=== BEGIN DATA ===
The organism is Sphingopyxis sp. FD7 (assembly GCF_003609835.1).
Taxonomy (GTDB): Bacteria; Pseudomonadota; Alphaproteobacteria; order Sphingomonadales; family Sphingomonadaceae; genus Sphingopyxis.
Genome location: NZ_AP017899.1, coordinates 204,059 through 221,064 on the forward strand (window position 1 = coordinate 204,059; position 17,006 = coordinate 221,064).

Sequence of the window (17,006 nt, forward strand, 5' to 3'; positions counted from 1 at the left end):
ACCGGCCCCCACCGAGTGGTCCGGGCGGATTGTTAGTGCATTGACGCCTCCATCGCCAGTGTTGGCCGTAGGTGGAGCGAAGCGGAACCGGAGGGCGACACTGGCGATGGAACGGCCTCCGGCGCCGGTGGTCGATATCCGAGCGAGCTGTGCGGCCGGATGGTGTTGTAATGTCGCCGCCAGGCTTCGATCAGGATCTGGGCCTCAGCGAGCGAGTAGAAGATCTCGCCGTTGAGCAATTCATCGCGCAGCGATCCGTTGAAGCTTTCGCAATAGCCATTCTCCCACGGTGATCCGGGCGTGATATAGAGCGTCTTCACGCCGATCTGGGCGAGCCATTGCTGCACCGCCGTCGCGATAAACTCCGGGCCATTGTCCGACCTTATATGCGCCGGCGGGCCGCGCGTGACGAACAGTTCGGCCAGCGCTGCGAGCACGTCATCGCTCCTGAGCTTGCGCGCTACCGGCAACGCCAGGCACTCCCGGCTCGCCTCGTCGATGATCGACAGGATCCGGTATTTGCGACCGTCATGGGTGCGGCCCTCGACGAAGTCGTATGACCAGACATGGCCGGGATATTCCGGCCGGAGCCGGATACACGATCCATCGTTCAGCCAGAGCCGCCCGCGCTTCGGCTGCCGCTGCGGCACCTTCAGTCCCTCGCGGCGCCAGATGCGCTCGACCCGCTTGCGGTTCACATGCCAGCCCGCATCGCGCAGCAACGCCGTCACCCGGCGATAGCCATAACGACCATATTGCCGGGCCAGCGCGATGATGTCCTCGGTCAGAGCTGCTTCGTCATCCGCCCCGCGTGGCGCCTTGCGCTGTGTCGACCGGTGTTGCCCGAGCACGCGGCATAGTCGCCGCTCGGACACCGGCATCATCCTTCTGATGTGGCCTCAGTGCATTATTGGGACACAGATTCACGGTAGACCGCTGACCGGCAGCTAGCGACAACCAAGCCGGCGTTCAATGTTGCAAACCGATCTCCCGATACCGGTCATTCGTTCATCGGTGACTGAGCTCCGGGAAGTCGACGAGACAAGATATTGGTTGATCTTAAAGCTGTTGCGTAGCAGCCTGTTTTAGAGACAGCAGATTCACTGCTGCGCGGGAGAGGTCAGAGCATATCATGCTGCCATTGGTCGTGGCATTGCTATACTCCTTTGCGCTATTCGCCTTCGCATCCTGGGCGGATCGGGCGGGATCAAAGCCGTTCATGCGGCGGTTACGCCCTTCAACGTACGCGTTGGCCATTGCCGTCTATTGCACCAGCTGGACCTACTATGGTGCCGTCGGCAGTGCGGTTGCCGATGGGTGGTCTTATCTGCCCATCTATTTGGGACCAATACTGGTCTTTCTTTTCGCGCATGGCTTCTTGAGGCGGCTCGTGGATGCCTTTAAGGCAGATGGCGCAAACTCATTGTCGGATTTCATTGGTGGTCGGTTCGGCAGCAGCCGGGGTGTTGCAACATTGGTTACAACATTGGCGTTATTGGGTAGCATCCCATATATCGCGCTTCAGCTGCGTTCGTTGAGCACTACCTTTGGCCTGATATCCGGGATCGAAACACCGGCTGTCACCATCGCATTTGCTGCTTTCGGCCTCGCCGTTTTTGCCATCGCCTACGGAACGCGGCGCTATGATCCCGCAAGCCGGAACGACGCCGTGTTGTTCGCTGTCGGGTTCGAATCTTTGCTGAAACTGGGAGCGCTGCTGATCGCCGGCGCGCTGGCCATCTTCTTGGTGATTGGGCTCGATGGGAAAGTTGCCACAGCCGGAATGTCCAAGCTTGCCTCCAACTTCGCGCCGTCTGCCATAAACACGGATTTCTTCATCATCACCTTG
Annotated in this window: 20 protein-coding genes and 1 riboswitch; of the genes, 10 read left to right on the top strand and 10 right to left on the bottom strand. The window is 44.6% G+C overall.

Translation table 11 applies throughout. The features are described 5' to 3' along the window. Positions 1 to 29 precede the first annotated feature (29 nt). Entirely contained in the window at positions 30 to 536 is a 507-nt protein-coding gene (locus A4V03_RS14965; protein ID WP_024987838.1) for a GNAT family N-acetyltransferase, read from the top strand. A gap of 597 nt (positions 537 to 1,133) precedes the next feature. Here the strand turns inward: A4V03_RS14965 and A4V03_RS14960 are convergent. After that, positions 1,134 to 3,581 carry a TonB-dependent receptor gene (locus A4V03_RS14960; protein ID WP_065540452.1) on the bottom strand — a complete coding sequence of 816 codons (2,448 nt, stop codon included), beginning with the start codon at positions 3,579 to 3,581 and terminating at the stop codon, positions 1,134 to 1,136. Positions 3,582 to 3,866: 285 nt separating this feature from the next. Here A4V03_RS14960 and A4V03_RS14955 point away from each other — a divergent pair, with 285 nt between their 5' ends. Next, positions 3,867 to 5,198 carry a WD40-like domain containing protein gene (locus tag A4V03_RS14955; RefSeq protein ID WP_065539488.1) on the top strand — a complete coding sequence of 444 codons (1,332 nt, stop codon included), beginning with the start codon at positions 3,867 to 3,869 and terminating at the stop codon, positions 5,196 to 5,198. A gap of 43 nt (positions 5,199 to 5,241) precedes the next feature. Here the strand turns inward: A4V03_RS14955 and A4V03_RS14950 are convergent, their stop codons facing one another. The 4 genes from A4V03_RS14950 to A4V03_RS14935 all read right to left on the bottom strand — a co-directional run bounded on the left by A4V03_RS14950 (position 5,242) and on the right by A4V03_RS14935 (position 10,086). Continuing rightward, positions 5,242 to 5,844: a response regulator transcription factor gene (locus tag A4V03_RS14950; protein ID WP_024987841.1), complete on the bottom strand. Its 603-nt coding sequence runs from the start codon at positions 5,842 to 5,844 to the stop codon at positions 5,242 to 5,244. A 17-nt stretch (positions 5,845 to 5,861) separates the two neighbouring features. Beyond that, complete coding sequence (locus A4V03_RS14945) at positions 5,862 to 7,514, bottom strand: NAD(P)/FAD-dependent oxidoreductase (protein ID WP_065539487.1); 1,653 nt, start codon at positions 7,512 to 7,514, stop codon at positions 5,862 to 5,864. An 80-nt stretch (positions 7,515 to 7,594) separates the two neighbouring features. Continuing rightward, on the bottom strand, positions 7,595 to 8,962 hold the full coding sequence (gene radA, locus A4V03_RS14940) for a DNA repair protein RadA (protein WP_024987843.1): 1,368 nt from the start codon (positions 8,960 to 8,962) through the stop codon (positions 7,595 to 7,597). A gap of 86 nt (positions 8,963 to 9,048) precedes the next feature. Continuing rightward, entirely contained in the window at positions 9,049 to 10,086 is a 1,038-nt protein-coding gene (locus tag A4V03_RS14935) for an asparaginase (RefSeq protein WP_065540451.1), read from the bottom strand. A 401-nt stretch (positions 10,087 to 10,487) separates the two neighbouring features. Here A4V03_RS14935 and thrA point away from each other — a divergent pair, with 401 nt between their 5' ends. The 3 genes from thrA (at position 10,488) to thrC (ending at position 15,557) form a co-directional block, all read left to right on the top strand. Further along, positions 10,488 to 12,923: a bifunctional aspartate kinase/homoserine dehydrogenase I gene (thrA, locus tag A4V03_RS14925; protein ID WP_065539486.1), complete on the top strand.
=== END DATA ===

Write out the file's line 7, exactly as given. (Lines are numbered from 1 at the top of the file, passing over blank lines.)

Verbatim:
Translation table 11 applies throughout. The features are described 5' to 3' along the window. Positions 1 to 29 precede the first annotated feature (29 nt). Entirely contained in the window at positions 30 to 536 is a 507-nt protein-coding gene (locus A4V03_RS14965; protein ID WP_024987838.1) for a GNAT family N-acetyltransferase, read from the top strand. A gap of 597 nt (positions 537 to 1,133) precedes the next feature. Here the strand turns inward: A4V03_RS14965 and A4V03_RS14960 are convergent. After that, positions 1,134 to 3,581 carry a TonB-dependent receptor gene (locus A4V03_RS14960; protein ID WP_065540452.1) on the bottom strand — a complete coding sequence of 816 codons (2,448 nt, stop codon included), beginning with the start codon at positions 3,579 to 3,581 and terminating at the stop codon, positions 1,134 to 1,136. Positions 3,582 to 3,866: 285 nt separating this feature from the next. Here A4V03_RS14960 and A4V03_RS14955 point away from each other — a divergent pair, with 285 nt between their 5' ends. Next, positions 3,867 to 5,198 carry a WD40-like domain containing protein gene (locus tag A4V03_RS14955; RefSeq protein ID WP_065539488.1) on the top strand — a complete coding sequence of 444 codons (1,332 nt, stop codon included), beginning with the start codon at positions 3,867 to 3,869 and terminating at the stop codon, positions 5,196 to 5,198. A gap of 43 nt (positions 5,199 to 5,241) precedes the next feature. Here the strand turns inward: A4V03_RS14955 and A4V03_RS14950 are convergent, their stop codons facing one another. The 4 genes from A4V03_RS14950 to A4V03_RS14935 all read right to left on the bottom strand — a co-directional run bounded on the left by A4V03_RS14950 (position 5,242) and on the right by A4V03_RS14935 (position 10,086). Continuing rightward, positions 5,242 to 5,844: a response regulator transcription factor gene (locus tag A4V03_RS14950; protein ID WP_024987841.1), complete on the bottom strand. Its 603-nt coding sequence runs from the start codon at positions 5,842 to 5,844 to the stop codon at positions 5,242 to 5,244. A 17-nt stretch (positions 5,845 to 5,861) separates the two neighbouring features. Beyond that, complete coding sequence (locus A4V03_RS14945) at positions 5,862 to 7,514, bottom strand: NAD(P)/FAD-dependent oxidoreductase (protein ID WP_065539487.1); 1,653 nt, start codon at positions 7,512 to 7,514, stop codon at positions 5,862 to 5,864. An 80-nt stretch (positions 7,515 to 7,594) separates the two neighbouring features. Continuing rightward, on the bottom strand, positions 7,595 to 8,962 hold the full coding sequence (gene radA, locus A4V03_RS14940) for a DNA repair protein RadA (protein WP_024987843.1): 1,368 nt from the start codon (positions 8,960 to 8,962) through the stop codon (positions 7,595 to 7,597). A gap of 86 nt (positions 8,963 to 9,048) precedes the next feature. Continuing rightward, entirely contained in the window at positions 9,049 to 10,086 is a 1,038-nt protein-coding gene (locus tag A4V03_RS14935) for an asparaginase (RefSeq protein WP_065540451.1), read from the bottom strand. A 401-nt stretch (positions 10,087 to 10,487) separates the two neighbouring features. Here A4V03_RS14935 and thrA point away from each other — a divergent pair, with 401 nt between their 5' ends. The 3 genes from thrA (at position 10,488) to thrC (ending at position 15,557) form a co-directional block, all read left to right on the top strand. Further along, positions 10,488 to 12,923: a bifunctional aspartate kinase/homoserine dehydrogenase I gene (thrA, locus tag A4V03_RS14925; protein ID WP_065539486.1), complete on the top strand.